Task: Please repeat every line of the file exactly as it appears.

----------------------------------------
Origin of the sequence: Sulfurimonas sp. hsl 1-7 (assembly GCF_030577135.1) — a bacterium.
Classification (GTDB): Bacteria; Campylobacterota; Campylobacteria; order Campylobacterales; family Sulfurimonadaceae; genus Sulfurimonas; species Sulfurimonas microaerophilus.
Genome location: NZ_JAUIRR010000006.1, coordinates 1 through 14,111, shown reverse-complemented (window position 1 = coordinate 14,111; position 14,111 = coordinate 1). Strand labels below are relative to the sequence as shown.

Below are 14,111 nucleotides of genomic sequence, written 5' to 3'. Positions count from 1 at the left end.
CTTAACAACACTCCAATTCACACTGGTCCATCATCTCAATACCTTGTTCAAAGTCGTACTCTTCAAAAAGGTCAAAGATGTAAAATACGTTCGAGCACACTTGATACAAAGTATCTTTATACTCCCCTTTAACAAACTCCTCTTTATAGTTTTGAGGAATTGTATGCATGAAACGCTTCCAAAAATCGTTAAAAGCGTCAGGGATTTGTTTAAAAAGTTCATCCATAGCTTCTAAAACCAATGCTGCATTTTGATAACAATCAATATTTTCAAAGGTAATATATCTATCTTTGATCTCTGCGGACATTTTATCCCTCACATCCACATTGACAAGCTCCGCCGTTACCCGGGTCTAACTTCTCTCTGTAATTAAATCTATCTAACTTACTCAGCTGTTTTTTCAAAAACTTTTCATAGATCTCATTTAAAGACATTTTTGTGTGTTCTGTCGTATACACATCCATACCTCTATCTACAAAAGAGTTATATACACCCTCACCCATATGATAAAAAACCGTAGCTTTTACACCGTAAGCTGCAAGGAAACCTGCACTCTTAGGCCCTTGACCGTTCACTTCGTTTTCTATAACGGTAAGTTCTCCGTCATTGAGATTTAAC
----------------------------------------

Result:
Origin of the sequence: Sulfurimonas sp. hsl 1-7 (assembly GCF_030577135.1) — a bacterium.
Classification (GTDB): Bacteria; Campylobacterota; Campylobacteria; order Campylobacterales; family Sulfurimonadaceae; genus Sulfurimonas; species Sulfurimonas microaerophilus.
Genome location: NZ_JAUIRR010000006.1, coordinates 1 through 14,111, shown reverse-complemented (window position 1 = coordinate 14,111; position 14,111 = coordinate 1). Strand labels below are relative to the sequence as shown.

Below are 14,111 nucleotides of genomic sequence, written 5' to 3'. Positions count from 1 at the left end.
CTTAACAACACTCCAATTCACACTGGTCCATCATCTCAATACCTTGTTCAAAGTCGTACTCTTCAAAAAGGTCAAAGATGTAAAATACGTTCGAGCACACTTGATACAAAGTATCTTTATACTCCCCTTTAACAAACTCCTCTTTATAGTTTTGAGGAATTGTATGCATGAAACGCTTCCAAAAATCGTTAAAAGCGTCAGGGATTTGTTTAAAAAGTTCATCCATAGCTTCTAAAACCAATGCTGCATTTTGATAACAATCAATATTTTCAAAGGTAATATATCTATCTTTGATCTCTGCGGACATTTTATCCCTCACATCCACATTGACAAGCTCCGCCGTTACCCGGGTCTAACTTCTCTCTGTAATTAAATCTATCTAACTTACTCAGCTGTTTTTTCAAAAACTTTTCATAGATCTCATTTAAAGACATTTTTGTGTGTTCTGTCGTATACACATCCATACCTCTATCTACAAAAGAGTTATATACACCCTCACCCATATGATAAAAAACCGTAGCTTTTACACCGTAAGCTGCAAGGAAACCTGCACTCTTAGGCCCTTGACCGTTCACTTCGTTTTCTATAACGGTAAGTTCTCCGTCATTGAGATTTAAC